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Of Files And Windows - Administration

Vi is probably the most powerful text editor for *NIX, but if you have ever tried to use it, you probably walked away frustrated. This article walks through all the capabilities and features of Vi - from the basics, such as saving and quitting, to the more advanced topics of searching for strings.

TABLE OF CONTENTS:
  1. Vi 101
  2. Vi? V who?
  3. Start Me Up!
  4. Let's Tango!
  5. Lather, Rinse, Repeat...
  6. One, Two, Buckle My Shoe...
  7. Searching For Hope
  8. Of Files And Windows
  9. Saved By The Bell
By: Vikram Vaswani, (c) Melonfire
Rating: starstarstarstarstar / 5
March 27, 2000

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SEARCH DEV SHED

TOOLS YOU CAN USE

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You've already seen that

$ vi <filename>
starts vi with the file specified already loaded. But why restrict yourself to one - you can load multiple files in this manner:

$ vi file1 file2 file3
To switch between files, use these commands:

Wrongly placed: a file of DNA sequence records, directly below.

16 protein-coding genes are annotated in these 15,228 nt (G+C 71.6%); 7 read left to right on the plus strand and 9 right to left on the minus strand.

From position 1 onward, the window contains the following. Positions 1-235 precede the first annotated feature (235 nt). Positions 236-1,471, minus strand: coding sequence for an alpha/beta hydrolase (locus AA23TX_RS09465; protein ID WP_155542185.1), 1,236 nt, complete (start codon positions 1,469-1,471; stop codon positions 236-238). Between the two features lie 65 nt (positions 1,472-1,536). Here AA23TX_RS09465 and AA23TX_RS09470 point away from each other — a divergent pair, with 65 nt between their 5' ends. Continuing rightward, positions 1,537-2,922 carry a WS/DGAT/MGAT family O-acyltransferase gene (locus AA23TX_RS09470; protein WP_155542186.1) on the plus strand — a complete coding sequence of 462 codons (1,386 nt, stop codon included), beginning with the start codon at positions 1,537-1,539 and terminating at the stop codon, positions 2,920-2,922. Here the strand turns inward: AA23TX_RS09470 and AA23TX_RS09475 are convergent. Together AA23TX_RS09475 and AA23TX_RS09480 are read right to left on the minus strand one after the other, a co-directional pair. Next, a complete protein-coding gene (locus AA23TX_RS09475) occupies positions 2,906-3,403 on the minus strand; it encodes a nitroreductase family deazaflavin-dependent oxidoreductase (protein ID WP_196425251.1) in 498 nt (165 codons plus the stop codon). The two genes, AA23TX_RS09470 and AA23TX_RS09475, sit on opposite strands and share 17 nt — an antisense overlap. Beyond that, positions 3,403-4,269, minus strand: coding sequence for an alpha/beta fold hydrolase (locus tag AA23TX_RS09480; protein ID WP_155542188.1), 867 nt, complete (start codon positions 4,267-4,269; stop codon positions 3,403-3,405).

:next = go to the next file in the file list
:rewind = go to the first file in the file list
:last = go to the last file in the file list

To exit all files at once, use

:qa!
to exit without saving, or

:wqa
to save all changes and exit [the "a" here means "all"]

Once you've started vi, you can also load a new file into the editor with the "edit" command, like this

:e /path/to/file.txt
If you'd prefer to insert the contents of another file directly into the document you're currently editing, there's a "read" command designed to do just that. Try it!

:read /path/to/file_to_be_inserted.txt
If you're a programmer, you'll definitely appreciate vi's ability to provide you with multiple views of the same file, referred to in geek speak as "window splitting". And the command is, naturally,

:split
Each of the windows created can be manipulated independent of the others, although changes made to the file will be immediately visible in all of them.

Let's take it one step further - how about having *different* files loaded into each of the windows? For example, wouldn't it be nice if you could load an HTML form into one, the associated CGI script into another, some help documentation into the third, and have all three visible at the same time?

Well, you can - simply use the "new" command to create a new window for each file, like this:

:new form.html :new mailform.cgi :new help.txt
To switch between windows, use

^W W [that's Ctrl-W, immediately followed by W]


This article copyright Melonfire 2000. All rights reserved.

 
 
>>> More Site Administration Articles          >>> More By Vikram Vaswani, (c) Melonfire
 

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